By David Elliott
Flix Nosh is a personal movie menu, served fresh each Friday.
There are probably fewer than 30 talents of real genius who have significantly swayed the history of movies, and of those the biggest global impact came from Walt Disney. The “Mickey Mouse man” was busy theme-parking his vision, before dying in 1966. In the last 50 years many permutations followed, some merely dull and corporate. But the challenges of UPA (Mr. Magoo, etc.) and Pixar and Japanese animé were absorbed, and as more than a rising profit stream came to extend and enrich Walt’s legacy. The empire can still flash some magic.
Proof positive is the extravagantly vivid and colorful Moana. Moana (voice actor: Auli’i Cravalho) is teen princess of a Pacific isle, a sort of toon-merged Hawaii and Tahiti. She discovers the mythic roots of her culture, to save her people with the aid of a super-dude, Maui (voice: Dwayne Johnson). It’s like Gidget joining Fabio for a glorious adventure, festooned with big-eyed people, fantastic seas, sinister coconuts, a volcanic villain and a tropical ecology of creatures (including a stunningly dumb chicken). Though hyperactive and a bit exhausting, like many big-time animations, the film is delightful.
Also beautiful, with startling waves of surprise, is perhaps the ultimate delivery of an enduring Disney specialty: water, fluent in epic variety. Of course, since big cartoons now mostly try to be musicals, songs sound like auditions for Polynesian Idol. This is very much a corporate package (four directors, eight writers, 90 or so principal animators). But since Lin-Manuel (Hamilton) Miranda helped craft some funny lyrics, it's entertaining. And it is hard to imagine anyone over the age of five who won’t find their imagination surfing the pleasures.
The Eagle HuntressStretching the fabled arc of her talent, Jennifer Lawrence is again marvelous in The Eagle Huntress. No, wait, let’s revise that. The star of Otto Bell’s documentary is Mongolian tribal girl Aisholpan Nurgaiv, 13 during filming. If not the Lawrence of her country, nor of Arabia, she deserves her rising fame. Aisholpan is the first female to become a champion eagle hunter. That is, she uses a big eagle (caught by herself on a mountain ledge) to hunt small game, while riding a shaggy horse across vast steppes.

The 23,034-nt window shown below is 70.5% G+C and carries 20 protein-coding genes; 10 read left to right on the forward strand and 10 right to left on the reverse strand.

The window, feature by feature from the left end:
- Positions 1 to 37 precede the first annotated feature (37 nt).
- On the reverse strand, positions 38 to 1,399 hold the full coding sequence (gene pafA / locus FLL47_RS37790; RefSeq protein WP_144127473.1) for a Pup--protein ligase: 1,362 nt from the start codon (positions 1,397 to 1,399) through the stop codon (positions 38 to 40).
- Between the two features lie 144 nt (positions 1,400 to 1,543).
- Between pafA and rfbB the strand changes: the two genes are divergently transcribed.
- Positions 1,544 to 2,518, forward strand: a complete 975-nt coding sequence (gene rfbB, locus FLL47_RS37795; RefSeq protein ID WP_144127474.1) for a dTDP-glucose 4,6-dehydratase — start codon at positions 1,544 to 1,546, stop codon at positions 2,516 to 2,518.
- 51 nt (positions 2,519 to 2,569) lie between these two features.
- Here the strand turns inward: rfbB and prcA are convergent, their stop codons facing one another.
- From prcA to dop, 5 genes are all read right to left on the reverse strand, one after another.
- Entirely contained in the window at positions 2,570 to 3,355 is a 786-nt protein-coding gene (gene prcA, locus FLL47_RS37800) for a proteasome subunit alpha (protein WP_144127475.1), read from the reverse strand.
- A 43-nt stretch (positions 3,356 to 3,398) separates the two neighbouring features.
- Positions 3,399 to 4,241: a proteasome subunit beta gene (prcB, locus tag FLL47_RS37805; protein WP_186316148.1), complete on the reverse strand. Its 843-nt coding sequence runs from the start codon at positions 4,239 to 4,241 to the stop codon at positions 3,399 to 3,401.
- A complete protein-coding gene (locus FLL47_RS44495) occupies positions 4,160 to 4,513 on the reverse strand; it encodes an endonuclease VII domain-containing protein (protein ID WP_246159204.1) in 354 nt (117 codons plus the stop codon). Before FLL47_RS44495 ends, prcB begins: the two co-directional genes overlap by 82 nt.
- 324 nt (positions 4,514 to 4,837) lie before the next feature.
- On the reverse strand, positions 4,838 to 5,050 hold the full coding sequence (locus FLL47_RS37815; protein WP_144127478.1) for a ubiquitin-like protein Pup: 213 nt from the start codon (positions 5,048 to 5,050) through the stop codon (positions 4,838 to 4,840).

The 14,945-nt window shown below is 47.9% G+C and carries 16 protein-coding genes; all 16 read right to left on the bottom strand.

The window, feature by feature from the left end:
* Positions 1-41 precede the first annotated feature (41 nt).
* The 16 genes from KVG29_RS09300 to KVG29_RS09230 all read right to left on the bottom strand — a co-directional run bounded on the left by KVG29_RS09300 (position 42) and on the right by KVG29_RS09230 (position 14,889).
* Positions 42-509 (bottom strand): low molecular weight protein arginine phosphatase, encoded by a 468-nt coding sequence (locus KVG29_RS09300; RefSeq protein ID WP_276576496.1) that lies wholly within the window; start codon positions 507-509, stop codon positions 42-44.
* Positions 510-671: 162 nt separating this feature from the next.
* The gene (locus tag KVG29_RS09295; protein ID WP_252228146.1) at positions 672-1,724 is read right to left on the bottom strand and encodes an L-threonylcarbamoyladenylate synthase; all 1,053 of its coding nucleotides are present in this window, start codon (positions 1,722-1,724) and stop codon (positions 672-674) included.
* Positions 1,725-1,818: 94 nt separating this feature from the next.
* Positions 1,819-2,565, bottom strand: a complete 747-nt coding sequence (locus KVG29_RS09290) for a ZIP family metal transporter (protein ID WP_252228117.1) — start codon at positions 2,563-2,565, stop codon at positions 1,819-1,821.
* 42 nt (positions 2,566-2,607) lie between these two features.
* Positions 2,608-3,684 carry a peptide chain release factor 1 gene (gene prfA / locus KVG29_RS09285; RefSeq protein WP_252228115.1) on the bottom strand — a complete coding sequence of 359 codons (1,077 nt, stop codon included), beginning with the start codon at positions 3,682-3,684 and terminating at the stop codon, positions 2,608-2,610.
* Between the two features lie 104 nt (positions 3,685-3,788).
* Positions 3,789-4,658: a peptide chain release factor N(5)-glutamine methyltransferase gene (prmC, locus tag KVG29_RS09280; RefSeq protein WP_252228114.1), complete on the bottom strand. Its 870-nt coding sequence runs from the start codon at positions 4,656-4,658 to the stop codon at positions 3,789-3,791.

Her father, who is also her trainer, firmly ignores the elders, weathered old coots facing this upstart eaglet. One harrumphs, “While men go eagle-hunting, women are at home preparing tea.” When not at school or helping around the yurt, the cheerful, full-faced girl wins a competition against 69 experienced males. With her dad, she then heads into the wintry wild to gain her first true kill (a fox). This is far beyond picturesque. Simon Niblett’s terrific imagery, the exotic power of ways both earthy and aerial, and Aisholpan’s brave charisma are inspiring. Not even Great Genghis himself, lord of the horde, ever imagined this: Mongolia, feminist frontier.
SALAD (A List)Twelve Top Non-Cartoon Creature Movies: Robert Bresson’s Au Hasard, Balthazar (donkey), Ken Loach’s Kes (hawk), Carroll Ballard’s The Black Stallion (horse), Vittorio De Sica’s Umberto D (dog), Chris Noonan’s Babe (pig), Werner Herzog’s Grizzly Man (bears), Kelly Reichardt’s Wendy and Lucy (dog), John Frankenheimer’s Birdman of Alcatraz (birds), Colin Gregg’s We Think the World of You (dog), Byron Haskin’s Robinson Crusoe on Mars ( monkey), Masanori Hata’s Adventures of Milo and Otis (dog, cat) and Cindy Miehl’s Buck (horses).
WINE (Vin Orsonaire de Chateau Welles)Though he often visited Paris and made a great movie there (The Trial, 1962), Citizen Welles had very mixed feelings: “Do you remember what the Seine was like, when you could stroll along it with your girl? I’ve been asked to write some little thing in Paris Vogue, about why I love Paris. When I could walk on the sidewalk in Paris, I loved it, but now I have to climb over automobiles. Taking down Les Halles (market) was the beginning of the end. The new one is already falling apart. It looks older than Notre Dame!” (Welles, talking to Henry Jaglom in My Lunches With Orson).
ENTRÉE (Starlight Rising)The fancy-dress dance is an unforgettable scene in Alice Adams: “In a splendid shot (director George) Stevens pulls the camera up high among the columns. We see Alice below, alone on one side of the room, across from the babbling in-crowd. She fidgets, quavers, powders her nose. ‘The scene of social humiliation is peculiarly American,’ Andrew Sarris commented, ‘in that it reflects the tensions created by social mobility, but no actress ever suffered more beautifully through the trauma.’ And no other film era had so many snobbish swells, daffy debs, playboy puffins.” (From the Katharine Hepburn/Alice Adams chapter in my book Starlight Rising: Acting Up in Movies, from Amazon, Nook and Kindle.)
DESSERT (An Image)A great movie image is more than a still, it’s a distillation.
Aisholpan Nurgaiv with bird and father, The Eagle Huntress (Sony Pictures Classics 2016; director Otto Bell, cinematographer Simon Niblett).
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